Robinson accuses McGuinness of speaking like a ‘dictator’
First Minister says deputy’s ‘irrational’ comments undermine prospects of agreement
Northern Ireland First Minister Peter Robinson (left) and deputy First Minister Martin McGuinness: Photograph: Brian Lawless/PA Wire
First Minister Peter Robinson has accused Martin McGuinness of speaking like a “dictator” and making “unhelpful and irrational” comments that were damaging the prospects of political progress. He said he had a “visceral hatred” of the Orange Order.
The quarrel between First Minister and Deputy First Minister flared today after Mr McGuinness said he had been informed by other unionist leaders, whom he did not name, that in Belfast the Orange Order, the UVF and its political wing, the Progressive Unionist Party were acting as “one and the same thing”.
It prompted Mr Robinson to respond early this (Friday) morning with a stinging and quite personal attack on his main partner in the Northern Executive - a response that may further undermine the chances of getting agreement on the Haass proposals.
“The unhelpful and irrational comments made by Martin McGuinness will do nothing to take the negotiations forward. He is in political denial and clearly has an exaggerated view of what his role is within the process,” said Mr Robinson.
“He speaks as if it is every other party’s requirement to move to his position - and if they do not then he considers it to be a lack of leadership on their part. He speaks as if he is not one of the parties but rather the controller and dictator of how the process will operate. He appears to believe it is everyone else’s duty to reach an agreement on his terms,” he added.
“Every party in the process has had to move in order to narrow the differences. It is his responsibility to show some leadership and work to reach agreement on outstanding issues. Again, Sinn Féin will not dictate the rules of engagement,” said Mr Robinson.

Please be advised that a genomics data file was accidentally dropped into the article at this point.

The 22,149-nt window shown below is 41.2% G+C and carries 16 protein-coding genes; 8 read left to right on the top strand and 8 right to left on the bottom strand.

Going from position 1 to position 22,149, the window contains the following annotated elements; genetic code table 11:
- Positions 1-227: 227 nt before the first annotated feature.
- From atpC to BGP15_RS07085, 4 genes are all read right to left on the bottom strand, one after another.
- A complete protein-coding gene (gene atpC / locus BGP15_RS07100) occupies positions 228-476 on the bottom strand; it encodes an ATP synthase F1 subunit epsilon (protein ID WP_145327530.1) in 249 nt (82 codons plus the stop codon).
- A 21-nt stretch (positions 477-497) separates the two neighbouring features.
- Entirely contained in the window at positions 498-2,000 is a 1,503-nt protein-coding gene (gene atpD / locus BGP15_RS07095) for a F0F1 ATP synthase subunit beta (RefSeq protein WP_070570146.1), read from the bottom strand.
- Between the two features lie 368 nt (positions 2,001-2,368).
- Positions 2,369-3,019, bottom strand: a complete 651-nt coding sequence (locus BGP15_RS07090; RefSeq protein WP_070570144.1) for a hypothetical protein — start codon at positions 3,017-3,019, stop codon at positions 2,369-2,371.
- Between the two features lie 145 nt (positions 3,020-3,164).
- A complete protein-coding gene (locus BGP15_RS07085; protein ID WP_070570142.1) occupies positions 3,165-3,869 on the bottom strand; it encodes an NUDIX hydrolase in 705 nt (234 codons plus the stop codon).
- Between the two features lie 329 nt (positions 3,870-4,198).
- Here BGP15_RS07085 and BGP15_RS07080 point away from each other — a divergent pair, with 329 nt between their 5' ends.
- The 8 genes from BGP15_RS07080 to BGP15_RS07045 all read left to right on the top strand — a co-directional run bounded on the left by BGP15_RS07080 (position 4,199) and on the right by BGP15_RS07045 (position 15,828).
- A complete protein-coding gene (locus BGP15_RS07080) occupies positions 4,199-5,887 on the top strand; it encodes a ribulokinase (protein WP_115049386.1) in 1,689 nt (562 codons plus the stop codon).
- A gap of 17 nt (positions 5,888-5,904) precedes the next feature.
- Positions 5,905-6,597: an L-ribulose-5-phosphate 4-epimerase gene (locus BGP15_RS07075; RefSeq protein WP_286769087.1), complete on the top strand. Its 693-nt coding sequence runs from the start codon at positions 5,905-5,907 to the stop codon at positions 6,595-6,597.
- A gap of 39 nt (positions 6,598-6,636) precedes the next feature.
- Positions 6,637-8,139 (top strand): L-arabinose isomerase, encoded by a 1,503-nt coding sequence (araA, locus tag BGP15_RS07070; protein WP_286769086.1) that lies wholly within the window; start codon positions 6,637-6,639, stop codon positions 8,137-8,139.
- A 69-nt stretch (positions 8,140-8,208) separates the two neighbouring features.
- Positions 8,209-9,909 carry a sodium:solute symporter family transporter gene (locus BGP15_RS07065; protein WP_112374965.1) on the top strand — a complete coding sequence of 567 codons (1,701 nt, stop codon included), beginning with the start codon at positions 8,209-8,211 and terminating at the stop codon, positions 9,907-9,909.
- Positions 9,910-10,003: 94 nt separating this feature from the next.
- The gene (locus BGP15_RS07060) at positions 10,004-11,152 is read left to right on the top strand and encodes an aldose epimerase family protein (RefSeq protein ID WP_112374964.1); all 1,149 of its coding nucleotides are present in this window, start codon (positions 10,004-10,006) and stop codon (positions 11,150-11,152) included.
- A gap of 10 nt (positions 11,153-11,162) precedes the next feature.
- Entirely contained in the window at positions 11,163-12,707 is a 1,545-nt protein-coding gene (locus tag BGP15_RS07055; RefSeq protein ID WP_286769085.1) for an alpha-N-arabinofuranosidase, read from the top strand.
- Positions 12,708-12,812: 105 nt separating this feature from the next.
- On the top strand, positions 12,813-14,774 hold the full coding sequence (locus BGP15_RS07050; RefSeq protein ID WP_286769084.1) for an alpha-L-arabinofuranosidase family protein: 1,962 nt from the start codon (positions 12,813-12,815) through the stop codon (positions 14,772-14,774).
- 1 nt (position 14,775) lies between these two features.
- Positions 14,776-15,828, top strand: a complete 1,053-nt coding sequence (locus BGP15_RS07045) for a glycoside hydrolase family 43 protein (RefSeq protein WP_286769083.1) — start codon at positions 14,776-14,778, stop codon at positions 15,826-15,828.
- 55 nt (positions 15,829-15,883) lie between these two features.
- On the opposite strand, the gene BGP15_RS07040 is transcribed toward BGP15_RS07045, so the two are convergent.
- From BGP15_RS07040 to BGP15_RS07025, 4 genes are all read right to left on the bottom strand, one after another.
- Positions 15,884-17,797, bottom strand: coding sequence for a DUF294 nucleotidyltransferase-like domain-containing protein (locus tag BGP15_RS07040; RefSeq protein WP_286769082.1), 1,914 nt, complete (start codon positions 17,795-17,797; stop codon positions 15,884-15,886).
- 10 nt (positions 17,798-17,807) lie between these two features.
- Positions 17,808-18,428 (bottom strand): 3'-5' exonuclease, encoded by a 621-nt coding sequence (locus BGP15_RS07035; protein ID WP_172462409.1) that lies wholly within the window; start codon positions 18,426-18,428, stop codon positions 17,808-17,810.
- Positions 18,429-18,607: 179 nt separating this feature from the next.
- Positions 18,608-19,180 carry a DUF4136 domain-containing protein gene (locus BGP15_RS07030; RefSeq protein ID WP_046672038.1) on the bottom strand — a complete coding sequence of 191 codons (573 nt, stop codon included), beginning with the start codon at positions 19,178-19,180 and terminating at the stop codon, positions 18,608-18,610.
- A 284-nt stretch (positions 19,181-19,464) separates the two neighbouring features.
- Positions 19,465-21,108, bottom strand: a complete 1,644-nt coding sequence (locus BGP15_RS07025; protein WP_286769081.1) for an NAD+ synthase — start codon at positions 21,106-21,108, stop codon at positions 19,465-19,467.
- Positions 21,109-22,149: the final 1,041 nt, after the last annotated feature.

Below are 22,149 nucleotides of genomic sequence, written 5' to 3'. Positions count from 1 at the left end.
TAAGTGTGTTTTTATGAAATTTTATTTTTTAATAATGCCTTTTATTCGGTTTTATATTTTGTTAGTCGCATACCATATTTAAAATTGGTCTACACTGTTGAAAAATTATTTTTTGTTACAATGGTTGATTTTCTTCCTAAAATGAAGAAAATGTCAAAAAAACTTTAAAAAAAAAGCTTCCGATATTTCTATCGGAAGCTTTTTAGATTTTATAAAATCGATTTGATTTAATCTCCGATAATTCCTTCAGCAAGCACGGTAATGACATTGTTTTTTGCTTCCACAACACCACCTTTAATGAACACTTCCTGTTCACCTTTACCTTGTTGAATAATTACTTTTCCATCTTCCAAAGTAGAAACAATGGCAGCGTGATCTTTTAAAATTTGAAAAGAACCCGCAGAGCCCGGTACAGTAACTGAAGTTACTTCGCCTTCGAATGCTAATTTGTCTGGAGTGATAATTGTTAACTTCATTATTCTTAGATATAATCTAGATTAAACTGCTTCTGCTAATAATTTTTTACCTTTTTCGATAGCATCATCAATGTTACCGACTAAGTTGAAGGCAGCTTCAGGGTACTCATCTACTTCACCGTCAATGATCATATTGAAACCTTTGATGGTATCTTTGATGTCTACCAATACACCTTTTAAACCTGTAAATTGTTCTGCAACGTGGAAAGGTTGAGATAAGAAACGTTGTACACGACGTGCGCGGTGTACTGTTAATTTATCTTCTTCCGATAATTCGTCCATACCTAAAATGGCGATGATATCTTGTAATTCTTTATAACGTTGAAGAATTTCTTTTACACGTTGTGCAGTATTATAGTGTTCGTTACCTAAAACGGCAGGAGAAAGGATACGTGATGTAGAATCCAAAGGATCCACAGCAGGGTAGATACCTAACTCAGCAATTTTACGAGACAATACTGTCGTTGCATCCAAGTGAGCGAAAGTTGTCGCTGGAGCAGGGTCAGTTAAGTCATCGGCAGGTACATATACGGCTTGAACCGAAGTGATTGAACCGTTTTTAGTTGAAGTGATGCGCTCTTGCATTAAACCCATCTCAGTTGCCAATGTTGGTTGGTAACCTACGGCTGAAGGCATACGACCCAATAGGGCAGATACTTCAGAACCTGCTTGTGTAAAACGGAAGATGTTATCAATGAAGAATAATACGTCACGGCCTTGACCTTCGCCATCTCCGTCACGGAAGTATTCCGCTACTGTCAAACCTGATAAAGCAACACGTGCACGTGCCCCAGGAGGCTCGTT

The First Minister said that Sinn Féin did “not own the process” and that it was up to the five main parties to reach consensus and if that did not happen it would be Mr McGuinness’s fault as much as the fault of unionists.
“As the largest party in Northern Ireland we will not be shepherded into any structure that restricts our ability to conclude agreement on deal imperatives. If SF or any other party does not want to be part of a process that seeks to resolve outstanding issues they can walk away but that will display a lack of leadership on their part,” he added.
Mr Robinson accused Mr McGuinness of displaying a “visceral hatred” of the Orange Order in an interview the Deputy First Minister gave to the BBC’s The View programme on Thursday night. This was where Mr McGuinness said the Order, the UVF and PUP were “one and the same thing” - a claim the Order said was “entirely without substance”.
Mr Robinson defended senior Orange Order member, the Rev Mervyn Gibson whom the DUP invited to be part of its three member negotiating team during the Haass talks.
“I defy Martin McGuinness to deny that Mervyn Gibson’s contribution was anything other than instructive and positive,” he said.
“The Orange has not attempted in any way to impose its will on the process and has most recently issued an encouraging and positive statement expressing its willingness to be helpful,” said Mr Robinson.
“Let’s have less of the mind games outside the process and more serious engagement within it,” he added.